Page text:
|Figure 1.1. Percentage of the resident population by selected race/ethnicity: Selected years, 1980 to 2003 and projections to 2050|
NOTE: Numbers for the year 2000 are from the Decennial Census. All other years are population estimates.
SOURCE: U.S. Department of Commerce, Census Bureau, Statistical Abstract of the United States: 2000, Population Estimates Program, 1980 to 2000; Population Projections Program, 2001 to 2050; and Annual Estimates of the Population by Sex, Race and Hispanic or Latino Origin for the United States: April 1, 2000 to July 1, 2003 (NC-EST2003-03), released June 14, 2004.
In 2003, 4.4 million persons living in the United States were American Indian/Alaska Native alone or in combination with one or more other races.1 Of these persons, 2.8 million were American Indian/Alaska Native alone and 1.6 million were American Indian/Alaska Native in combination with one or more other races. Furthermore, of the American Indian/Alaska Native alone population, 2.2 million were non-Hispanic while 0.6 million were Hispanic. Of the American Indian/Alaska Native in combination with one or more other races population, 1.4 million were non-Hispanic and 0.2 million were Hispanic.
While the 2003 population estimates are the most recent information on the American Indian/Alaska Native population, the most comprehensive information to date on the demographics of the U.S. population comes from the 2000 Decennial Census. In the 2000 Census, respondents who selected American Indian/Alaska Native as the race that best described them were then asked to provide the name of their tribe or village. Respondents who provided the name of a tribe or village were classified as American Indian, or Alaska Native, or both American Indian and Alaska Native, based on the origin of the tribe(s) and/or village(s). Respondents were classified as both American Indian and Alaska Native if they provided the names of two or more tribes/villages, with at least one classified as an American Indian tribe and at least one classified as an Alaska Native village or tribe. If a respondent did not provide a tribe or village, they were categorized as "tribe not specified." In 2000, the American Indian/Alaska Native alone population, including those of Hispanic origin, was about 75 percent American Indian, 4 percent Alaska Native, and less than 1 percent both American Indian and Alaska Native, while 21 percent did not specify their background beyond American Indian/Alaska Native.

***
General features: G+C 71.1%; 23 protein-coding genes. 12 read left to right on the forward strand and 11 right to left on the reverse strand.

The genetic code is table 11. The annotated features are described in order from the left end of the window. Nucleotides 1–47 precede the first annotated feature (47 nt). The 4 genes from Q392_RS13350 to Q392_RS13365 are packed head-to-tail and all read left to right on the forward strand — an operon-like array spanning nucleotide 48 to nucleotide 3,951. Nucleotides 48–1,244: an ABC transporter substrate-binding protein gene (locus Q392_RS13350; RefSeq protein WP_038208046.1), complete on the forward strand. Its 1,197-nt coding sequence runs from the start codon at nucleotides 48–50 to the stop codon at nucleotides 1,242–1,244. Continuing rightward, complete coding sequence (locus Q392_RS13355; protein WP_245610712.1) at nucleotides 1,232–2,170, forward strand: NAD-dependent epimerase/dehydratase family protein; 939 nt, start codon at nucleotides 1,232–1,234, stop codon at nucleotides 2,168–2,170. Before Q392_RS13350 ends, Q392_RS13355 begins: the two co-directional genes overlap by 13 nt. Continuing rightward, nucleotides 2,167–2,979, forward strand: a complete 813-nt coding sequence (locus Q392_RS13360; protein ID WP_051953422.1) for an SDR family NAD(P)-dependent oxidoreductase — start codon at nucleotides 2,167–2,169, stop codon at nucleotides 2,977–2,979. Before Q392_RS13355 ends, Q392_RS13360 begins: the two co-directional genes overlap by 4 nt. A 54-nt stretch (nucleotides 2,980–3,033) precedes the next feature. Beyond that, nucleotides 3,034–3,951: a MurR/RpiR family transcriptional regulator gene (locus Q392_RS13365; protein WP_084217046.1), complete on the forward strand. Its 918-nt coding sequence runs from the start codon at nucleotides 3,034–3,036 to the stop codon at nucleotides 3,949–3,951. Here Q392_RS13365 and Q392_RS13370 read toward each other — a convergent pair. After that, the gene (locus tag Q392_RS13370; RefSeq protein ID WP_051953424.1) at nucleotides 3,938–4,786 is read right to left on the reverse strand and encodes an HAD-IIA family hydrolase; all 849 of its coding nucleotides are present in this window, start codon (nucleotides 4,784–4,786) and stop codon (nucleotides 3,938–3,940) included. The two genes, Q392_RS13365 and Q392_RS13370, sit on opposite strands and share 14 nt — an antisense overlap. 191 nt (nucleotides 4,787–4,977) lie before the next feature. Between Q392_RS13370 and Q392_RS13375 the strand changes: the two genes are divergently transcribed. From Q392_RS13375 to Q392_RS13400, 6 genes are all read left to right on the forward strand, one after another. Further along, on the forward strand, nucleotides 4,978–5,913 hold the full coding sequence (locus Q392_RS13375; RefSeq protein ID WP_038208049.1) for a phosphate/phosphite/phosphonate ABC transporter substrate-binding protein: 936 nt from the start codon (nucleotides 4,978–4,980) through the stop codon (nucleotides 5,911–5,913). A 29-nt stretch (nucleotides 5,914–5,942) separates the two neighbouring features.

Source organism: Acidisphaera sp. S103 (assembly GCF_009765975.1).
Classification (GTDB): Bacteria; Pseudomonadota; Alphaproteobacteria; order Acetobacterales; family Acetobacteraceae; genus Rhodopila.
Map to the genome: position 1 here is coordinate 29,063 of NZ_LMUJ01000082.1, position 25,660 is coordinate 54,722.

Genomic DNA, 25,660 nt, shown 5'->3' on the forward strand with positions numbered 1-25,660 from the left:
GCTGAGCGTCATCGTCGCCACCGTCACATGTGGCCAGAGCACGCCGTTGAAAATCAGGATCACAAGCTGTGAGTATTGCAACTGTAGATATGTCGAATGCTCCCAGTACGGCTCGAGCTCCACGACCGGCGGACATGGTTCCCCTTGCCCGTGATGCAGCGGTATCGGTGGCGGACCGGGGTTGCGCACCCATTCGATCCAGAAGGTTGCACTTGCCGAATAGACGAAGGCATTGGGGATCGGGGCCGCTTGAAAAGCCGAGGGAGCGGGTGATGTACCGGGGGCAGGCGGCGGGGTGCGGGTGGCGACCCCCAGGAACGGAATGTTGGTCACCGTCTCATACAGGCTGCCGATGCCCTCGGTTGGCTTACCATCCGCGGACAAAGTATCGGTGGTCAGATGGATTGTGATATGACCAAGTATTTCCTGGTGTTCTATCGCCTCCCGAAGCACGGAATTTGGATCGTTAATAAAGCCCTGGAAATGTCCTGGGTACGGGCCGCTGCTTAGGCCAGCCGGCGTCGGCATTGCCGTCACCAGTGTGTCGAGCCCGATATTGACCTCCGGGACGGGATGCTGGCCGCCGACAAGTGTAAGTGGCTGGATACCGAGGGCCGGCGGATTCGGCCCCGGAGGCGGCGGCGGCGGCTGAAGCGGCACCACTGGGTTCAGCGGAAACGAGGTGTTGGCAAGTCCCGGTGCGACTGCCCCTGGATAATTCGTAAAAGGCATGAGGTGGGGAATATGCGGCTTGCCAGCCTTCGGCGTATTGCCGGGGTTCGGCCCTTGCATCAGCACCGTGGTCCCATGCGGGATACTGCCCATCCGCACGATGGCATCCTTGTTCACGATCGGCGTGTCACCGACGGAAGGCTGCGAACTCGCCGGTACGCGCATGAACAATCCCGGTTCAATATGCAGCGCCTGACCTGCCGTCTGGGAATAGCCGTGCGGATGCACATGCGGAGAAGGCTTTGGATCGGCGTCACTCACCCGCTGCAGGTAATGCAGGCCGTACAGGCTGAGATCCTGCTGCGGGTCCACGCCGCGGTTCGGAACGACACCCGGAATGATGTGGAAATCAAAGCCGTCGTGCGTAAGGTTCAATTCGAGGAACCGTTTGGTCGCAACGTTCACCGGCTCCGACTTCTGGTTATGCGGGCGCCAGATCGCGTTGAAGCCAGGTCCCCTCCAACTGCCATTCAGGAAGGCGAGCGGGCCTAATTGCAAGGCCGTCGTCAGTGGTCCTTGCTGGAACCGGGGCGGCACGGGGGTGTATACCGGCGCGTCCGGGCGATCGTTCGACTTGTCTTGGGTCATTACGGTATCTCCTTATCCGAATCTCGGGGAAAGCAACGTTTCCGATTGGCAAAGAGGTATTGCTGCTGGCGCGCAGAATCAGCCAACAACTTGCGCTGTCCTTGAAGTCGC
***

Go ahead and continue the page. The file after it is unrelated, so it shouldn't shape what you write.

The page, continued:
The Census Bureau projects that by 2050 the non-Hispanic American Indian/Alaska Native alone population will grow to 3.2 million. The projected rate of increase between the years 2000 and 2050 (55 percent) will exceed that for the White population (9 percent), but will be slower than the expected rate of increase for Hispanics (178 percent) and Asian/Pacific Islanders (233 percent) and slightly slower than the rate for Blacks (56 percent). According to these projections, in 2050 the U.S. population will be 24 percent Hispanic, 13 percent Black, 9 percent Asian/Pacific Islander, and 1 percent American Indian/Alaska Native (appendix table A-1.1). The differences in the projected rates of increase indicate that the distribution of the population will change. According to these projections, between 2003 and 2050, the percentage of the population who are White will decrease (68 to 53 percent), and the percentages of the population will increase for those who are Black (12 to 13 percent), Hispanic (14 to 24 percent), Asian/Pacific Islander (4 to 9 percent), and American Indian/Alaska Native (0.7 to 0.8 percent).
|View Table 1.1a||View Table 1.1b|